TRUMP GETS FACE TIME AT MOUNT RUSH­MORE

Prez pushes racial divi­sion, flouts virus rules in front of mostly mask­less crowd

Chicago Sun-Times - - NATION/WORLD - BY STEPHEN GROVES AND DARLENE SUPERVILLE

MOUNT RUSH­MORE NA­TIONAL ME­MO­RIAL, S.D. — At the foot of Mount Rush­more on the eve of In­de­pen­dence Day, Pres­i­dent Don­ald Trump made a di­rect ap­peal to dis­af­fected white vot­ers four months be­fore Elec­tion Day, ac­cus­ing pro­test­ers who have pushed for racial jus­tice of en­gag­ing in a “mer­ci­less cam­paign to wipe out our his­tory.”

The pres­i­dent dug fur­ther into Amer­i­can di­vi­sions on Fri­day, of­fer­ing a dis­cor­dant tone to an elec­torate bat­tered by a pan­demic and wounded by racial in­jus­tice fol­low­ing the high-pro­file killings of Black peo­ple. He ze­roed in on the des­e­cra­tion by some pro­test­ers of mon­u­ments and stat­ues across the coun­try that honor those who have ben­e­fited from slav­ery, in­clud­ing some past pres­i­dents.

“This move­ment is openly at­tack­ing the lega­cies of ev­ery per­son on Mount Rush­more,” Trump said. He lamented “can­cel cul­ture” and charged that some on the po­lit­i­cal left hope to “de­fame our heroes, erase our val­ues, and in­doc­tri­nate our chil­dren.” He said Amer­i­cans should speak proudly of their her­itage and shouldn’t have to apol­o­gize for its his­tory.

“We will not be ter­ror­ized, we will not be de­meaned, and we will not be in­tim­i­dated by bad, evil peo­ple,” Trump added. “It will not hap­pen.”

The speech and fire­works at Mount Rush­more came against the back­drop of a pan­demic that has killed over 125,000 Amer­i­cans. The pres­i­dent flew across the na­tion to gather a big crowd of sup­port­ers, most of them mask­less and all of them flout­ing pub­lic health guide­lines that rec­om­mend not gath­er­ing in large groups.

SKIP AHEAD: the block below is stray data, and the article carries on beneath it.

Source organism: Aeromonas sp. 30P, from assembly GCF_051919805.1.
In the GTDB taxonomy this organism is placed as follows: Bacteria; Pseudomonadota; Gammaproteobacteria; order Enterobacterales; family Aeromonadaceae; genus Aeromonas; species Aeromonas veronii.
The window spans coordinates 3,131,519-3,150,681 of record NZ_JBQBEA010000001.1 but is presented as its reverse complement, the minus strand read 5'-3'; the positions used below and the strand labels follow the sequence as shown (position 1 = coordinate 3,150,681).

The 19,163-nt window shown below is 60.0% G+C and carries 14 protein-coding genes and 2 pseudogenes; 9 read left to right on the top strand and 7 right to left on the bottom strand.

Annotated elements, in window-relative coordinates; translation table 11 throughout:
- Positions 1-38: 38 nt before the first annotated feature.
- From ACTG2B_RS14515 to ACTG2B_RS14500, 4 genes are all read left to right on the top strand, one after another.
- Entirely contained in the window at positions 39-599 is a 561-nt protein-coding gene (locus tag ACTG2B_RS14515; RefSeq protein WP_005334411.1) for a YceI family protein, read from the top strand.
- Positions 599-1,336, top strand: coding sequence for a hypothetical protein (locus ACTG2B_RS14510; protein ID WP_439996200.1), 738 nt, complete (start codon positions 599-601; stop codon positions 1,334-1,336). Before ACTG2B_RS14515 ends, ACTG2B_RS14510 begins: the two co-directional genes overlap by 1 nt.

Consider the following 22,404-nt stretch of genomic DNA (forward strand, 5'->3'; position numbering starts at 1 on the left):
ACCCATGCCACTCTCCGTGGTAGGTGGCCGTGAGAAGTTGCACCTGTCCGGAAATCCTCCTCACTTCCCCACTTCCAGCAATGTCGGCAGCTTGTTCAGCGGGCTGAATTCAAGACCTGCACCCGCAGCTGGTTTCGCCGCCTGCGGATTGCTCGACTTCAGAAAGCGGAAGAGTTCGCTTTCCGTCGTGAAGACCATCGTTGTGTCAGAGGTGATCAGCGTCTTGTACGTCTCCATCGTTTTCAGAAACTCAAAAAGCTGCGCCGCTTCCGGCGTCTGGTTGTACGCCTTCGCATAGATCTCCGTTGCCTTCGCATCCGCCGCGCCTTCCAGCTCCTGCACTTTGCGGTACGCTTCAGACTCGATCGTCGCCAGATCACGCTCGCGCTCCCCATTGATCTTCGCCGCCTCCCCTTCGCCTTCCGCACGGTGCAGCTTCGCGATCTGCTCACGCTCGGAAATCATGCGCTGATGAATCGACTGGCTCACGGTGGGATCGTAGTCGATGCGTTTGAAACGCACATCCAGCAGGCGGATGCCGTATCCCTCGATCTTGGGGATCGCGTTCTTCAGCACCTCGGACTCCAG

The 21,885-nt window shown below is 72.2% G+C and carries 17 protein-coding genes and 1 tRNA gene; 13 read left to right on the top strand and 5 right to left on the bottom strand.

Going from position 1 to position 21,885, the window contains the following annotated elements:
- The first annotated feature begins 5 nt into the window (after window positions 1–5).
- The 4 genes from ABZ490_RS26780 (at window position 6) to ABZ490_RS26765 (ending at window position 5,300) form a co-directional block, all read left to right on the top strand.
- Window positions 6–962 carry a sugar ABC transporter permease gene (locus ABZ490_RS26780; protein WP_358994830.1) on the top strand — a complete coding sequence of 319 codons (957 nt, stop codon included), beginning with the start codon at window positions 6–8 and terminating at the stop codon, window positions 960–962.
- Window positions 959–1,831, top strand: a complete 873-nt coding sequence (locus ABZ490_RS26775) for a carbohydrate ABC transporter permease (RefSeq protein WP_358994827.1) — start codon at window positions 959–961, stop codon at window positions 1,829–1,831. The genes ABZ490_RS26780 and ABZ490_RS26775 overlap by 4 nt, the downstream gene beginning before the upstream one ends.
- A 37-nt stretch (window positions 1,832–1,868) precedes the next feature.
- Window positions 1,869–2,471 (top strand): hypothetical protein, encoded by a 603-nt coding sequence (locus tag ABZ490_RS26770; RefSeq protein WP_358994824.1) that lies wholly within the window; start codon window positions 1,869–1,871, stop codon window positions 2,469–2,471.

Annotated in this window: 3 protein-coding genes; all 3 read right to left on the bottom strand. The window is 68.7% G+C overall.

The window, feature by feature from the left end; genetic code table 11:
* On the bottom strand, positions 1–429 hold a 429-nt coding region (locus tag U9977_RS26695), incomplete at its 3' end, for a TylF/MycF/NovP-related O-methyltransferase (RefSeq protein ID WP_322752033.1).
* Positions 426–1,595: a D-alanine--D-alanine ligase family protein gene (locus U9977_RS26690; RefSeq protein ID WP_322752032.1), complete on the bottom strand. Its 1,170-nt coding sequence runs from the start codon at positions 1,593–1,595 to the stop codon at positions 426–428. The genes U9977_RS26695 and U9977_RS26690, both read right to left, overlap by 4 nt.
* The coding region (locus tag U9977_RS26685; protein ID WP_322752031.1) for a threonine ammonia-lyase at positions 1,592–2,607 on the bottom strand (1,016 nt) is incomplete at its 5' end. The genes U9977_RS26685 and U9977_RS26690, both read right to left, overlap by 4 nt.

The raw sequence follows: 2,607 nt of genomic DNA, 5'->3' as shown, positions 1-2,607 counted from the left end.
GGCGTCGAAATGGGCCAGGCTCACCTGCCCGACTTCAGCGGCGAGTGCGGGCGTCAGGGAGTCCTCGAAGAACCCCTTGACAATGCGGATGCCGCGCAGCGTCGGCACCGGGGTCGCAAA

The dis­cord was height­ened as the Trump cam­paign con­firmed dur­ing the pres­i­dent’s speech that Kim­berly Guil­foyle, a top fundraiser for the cam­paign and the girl­friend of Trump’s el­dest son Don­ald Trump Jr., had tested pos­i­tive for the coron­avirus while in South Dakota. Both Guil­foyle and Trump Jr., who serves as top surrogate for the pres­i­dent, are iso­lat­ing them­selves and have can­celed pub­lic events, ac­cord­ing to Ser­gio Gor, chief of staff to the Trump cam­paign’s fi­nance com­mit­tee.

Dur­ing the speech, the pres­i­dent an­nounced he was sign­ing an ex­ec­u­tive or­der to es­tab­lish the Na­tional Gar­den of Amer­i­can Heroes, a vast out­door park that will fea­ture the stat­ues of the “great­est Amer­i­cans to ever live.”

Amid the cam­paign head­winds, the pres­i­dent has sharp­ened his fo­cus on his most ar­dent base of sup­port­ers as con­cern grows inside his cam­paign that his poll num­bers in the bat­tle­ground states that will de­cide the 2020 elec­tion are slip­ping.

Trump in re­cent weeks has in­creas­ingly lashed out at “left-wing mobs,” used a racist ep­i­thet to re­fer to the coron­avirus and vis­ited the na­tion’s south­ern bor­der to spot­light progress on his 2016 cam­paign prom­ise to build a U.S.Mex­ico bor­der wall.

The event, while not a cam­paign rally, had the feel of one as the friendly crowd greeted Trump with chants of “Four more years!” and cheered en­thu­si­as­ti­cally as he and first lady Me­la­nia Trump took the stage.

But Mike Har­ris of Rapid City, who said he was a Repub­li­can, wore a mask and waved an an­tiTrump flag. He also was sport­ing a hand­gun on each hip. He said he was wor­ried the event would spark a COVID-19 out­break.

“I think it’s a bad ex­am­ple be­ing set by our pres­i­dent and our gov­er­nor,” Har­ris said.

Lead­ers of sev­eral Na­tive Amer­i­can tribes in the re­gion raised con­cerns that the event could lead to virus out­breaks among their mem­bers, who they say are par­tic­u­larly vul­ner­a­ble to COVID-19 be­cause of an un­der­funded health care sys­tem and chronic health con­di­tions.

SAUL LOEB/AFP VIA GETTY IMAGES

Pres­i­dent Don­ald Trump ar­rives Fri­day for In­de­pen­dence Day events at Mount Rush­more Na­tional Me­mo­rial in Key­stone, South Dakota.

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